Moreover the ‘independent’ Commissions proved to be redundant under this Amendment as they came under the authority of the President effectually leaving him in charge of nominating and appointing public officials including judges, rendering null the institution of such Councils and Commissions. The ten member Constitutional Council was replaced by the 5 member ‘Parliamentary Council’. The President thus had the power under this Amendment to appoint the Chairman and members of the Election Commission, Public Service Commission, National Police Commission, Human Rights Commission, Permanent Commission to Investigate Allegations of Bribery or Corruption, Finance Commission, Delimitation Commission, Chief Justice and Judges of the Supreme Court, the President and Judges of the Court of Appeal, Members of the Judicial Service Commission, Attorney General, Auditor General, Ombudsman and Secretary General of Parliament. He had only to ‘consider’ the observations of the Parliamentary Council in making these appointments and was not bound by them.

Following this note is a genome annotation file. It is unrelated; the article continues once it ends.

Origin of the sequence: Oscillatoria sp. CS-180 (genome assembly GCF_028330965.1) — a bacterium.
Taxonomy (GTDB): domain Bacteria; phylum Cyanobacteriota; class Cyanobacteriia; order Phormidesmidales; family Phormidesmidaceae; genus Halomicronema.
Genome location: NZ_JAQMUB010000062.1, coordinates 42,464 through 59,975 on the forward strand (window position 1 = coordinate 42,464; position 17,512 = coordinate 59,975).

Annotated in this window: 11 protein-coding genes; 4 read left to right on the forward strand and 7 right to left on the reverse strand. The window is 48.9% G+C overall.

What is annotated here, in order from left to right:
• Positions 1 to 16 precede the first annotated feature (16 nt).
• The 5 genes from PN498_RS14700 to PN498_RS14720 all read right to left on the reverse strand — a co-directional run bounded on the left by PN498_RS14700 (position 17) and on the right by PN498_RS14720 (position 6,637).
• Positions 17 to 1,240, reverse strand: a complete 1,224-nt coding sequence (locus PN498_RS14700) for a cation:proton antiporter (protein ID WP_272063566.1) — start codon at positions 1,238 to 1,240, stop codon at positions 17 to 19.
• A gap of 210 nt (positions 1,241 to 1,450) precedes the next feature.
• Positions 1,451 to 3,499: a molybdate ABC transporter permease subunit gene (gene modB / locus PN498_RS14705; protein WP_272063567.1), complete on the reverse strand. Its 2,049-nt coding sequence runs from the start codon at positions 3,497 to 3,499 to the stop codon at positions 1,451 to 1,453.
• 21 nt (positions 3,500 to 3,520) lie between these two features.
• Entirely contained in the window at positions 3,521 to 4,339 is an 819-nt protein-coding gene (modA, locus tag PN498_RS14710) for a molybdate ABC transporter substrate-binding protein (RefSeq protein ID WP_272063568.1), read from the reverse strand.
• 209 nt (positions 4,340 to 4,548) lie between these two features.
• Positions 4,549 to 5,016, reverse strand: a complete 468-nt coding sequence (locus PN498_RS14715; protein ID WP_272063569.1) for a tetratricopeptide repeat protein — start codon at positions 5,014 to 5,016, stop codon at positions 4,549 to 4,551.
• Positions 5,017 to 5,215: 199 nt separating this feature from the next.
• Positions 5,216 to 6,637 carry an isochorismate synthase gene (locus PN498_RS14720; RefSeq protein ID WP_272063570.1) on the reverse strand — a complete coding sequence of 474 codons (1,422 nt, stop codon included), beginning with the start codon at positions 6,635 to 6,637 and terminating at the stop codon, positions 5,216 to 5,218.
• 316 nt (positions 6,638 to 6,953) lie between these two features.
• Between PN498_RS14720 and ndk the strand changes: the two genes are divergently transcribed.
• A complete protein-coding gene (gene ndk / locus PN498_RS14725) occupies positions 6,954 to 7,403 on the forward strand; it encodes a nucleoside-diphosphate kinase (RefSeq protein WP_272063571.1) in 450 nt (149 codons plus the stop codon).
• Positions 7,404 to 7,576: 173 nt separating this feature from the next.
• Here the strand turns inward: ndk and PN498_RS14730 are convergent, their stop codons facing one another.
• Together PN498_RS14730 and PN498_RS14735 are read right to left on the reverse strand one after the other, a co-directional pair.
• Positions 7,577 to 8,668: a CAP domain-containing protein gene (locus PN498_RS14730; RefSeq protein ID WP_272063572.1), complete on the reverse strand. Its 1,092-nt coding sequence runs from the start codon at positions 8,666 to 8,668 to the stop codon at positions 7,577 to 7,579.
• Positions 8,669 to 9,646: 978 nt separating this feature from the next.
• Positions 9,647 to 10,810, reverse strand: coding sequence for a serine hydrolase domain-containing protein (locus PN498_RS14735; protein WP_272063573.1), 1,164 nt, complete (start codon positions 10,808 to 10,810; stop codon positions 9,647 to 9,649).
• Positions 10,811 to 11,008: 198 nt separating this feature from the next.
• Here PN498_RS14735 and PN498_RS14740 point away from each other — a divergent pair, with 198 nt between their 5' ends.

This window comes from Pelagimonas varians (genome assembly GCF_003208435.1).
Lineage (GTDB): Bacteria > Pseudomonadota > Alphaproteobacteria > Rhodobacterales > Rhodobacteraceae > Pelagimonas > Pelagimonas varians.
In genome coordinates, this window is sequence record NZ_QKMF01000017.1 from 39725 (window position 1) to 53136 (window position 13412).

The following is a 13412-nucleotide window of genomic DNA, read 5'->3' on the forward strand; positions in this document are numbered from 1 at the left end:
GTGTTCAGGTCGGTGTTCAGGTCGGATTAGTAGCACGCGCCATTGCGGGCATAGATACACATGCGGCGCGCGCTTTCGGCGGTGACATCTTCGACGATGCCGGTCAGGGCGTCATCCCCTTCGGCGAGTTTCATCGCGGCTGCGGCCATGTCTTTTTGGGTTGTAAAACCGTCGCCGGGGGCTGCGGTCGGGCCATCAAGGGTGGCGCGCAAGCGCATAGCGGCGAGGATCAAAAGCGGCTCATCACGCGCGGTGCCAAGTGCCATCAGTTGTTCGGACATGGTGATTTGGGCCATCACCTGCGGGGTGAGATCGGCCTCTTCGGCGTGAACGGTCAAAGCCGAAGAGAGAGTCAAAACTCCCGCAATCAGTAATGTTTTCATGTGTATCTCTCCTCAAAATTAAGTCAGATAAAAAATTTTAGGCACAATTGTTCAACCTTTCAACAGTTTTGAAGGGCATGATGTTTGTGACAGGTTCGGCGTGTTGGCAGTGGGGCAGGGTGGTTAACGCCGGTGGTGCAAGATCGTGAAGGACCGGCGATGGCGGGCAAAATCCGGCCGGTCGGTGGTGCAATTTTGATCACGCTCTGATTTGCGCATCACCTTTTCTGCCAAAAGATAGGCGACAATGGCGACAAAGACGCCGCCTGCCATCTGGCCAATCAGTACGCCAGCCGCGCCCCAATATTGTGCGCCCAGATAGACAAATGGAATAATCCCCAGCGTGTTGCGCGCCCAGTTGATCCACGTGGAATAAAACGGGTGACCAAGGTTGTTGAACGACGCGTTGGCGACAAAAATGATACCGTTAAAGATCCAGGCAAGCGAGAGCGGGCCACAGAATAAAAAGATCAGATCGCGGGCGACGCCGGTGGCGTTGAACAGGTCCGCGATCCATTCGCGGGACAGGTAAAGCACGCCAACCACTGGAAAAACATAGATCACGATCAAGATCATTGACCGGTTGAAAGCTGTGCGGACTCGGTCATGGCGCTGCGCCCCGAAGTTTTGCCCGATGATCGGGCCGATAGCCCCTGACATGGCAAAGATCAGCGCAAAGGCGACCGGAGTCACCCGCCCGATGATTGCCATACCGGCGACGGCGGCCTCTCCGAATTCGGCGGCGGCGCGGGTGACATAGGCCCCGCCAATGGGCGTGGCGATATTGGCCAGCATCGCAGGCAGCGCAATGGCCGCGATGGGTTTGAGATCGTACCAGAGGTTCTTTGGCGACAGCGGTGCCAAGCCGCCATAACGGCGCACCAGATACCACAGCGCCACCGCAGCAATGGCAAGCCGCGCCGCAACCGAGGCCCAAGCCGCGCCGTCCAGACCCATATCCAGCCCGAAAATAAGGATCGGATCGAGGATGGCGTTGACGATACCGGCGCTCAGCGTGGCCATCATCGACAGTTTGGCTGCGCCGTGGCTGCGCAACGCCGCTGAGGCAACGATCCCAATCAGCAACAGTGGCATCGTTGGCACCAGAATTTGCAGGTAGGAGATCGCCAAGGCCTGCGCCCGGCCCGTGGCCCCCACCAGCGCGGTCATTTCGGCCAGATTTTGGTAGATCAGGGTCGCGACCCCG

The distinctive focus and centralisation of the administrative power with the executive left very little check or balance available on the executive President, and proved to be a period with dark days looming before the Rule of Law which was in danger of being put into abeyance at that juncture. The 18A was brought in as an urgent bill and did not go through the ordinary process of Parliament, nor did it have a referendum as was constitutionally required as there were judgments procured to dispense with such a necessity. Thus the 18A speedily came into being despite large public adversity.